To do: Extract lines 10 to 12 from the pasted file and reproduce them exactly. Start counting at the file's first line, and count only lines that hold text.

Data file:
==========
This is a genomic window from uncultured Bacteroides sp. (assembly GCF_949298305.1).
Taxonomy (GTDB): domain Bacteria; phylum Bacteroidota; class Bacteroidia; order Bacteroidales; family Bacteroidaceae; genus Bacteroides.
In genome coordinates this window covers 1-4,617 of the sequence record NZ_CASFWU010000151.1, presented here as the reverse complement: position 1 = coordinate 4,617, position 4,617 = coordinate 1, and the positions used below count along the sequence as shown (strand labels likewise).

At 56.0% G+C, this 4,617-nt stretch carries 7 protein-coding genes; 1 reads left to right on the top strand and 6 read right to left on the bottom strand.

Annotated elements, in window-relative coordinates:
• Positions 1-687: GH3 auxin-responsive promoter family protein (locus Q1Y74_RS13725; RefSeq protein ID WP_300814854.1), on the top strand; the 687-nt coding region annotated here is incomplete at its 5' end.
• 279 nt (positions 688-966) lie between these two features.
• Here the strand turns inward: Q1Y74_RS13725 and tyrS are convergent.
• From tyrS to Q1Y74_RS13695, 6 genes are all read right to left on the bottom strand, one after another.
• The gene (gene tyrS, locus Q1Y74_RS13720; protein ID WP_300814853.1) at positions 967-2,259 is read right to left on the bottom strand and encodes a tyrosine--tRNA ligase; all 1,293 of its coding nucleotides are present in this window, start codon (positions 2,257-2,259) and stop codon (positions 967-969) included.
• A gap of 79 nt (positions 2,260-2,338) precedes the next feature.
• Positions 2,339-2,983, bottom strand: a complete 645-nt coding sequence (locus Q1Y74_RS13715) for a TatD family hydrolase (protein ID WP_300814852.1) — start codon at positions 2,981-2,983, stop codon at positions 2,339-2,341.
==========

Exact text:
• The gene (gene tyrS, locus Q1Y74_RS13720; protein ID WP_300814853.1) at positions 967-2,259 is read right to left on the bottom strand and encodes a tyrosine--tRNA ligase; all 1,293 of its coding nucleotides are present in this window, start codon (positions 2,257-2,259) and stop codon (positions 967-969) included.
• A gap of 79 nt (positions 2,260-2,338) precedes the next feature.
• Positions 2,339-2,983, bottom strand: a complete 645-nt coding sequence (locus Q1Y74_RS13715) for a TatD family hydrolase (protein ID WP_300814852.1) — start codon at positions 2,981-2,983, stop codon at positions 2,339-2,341.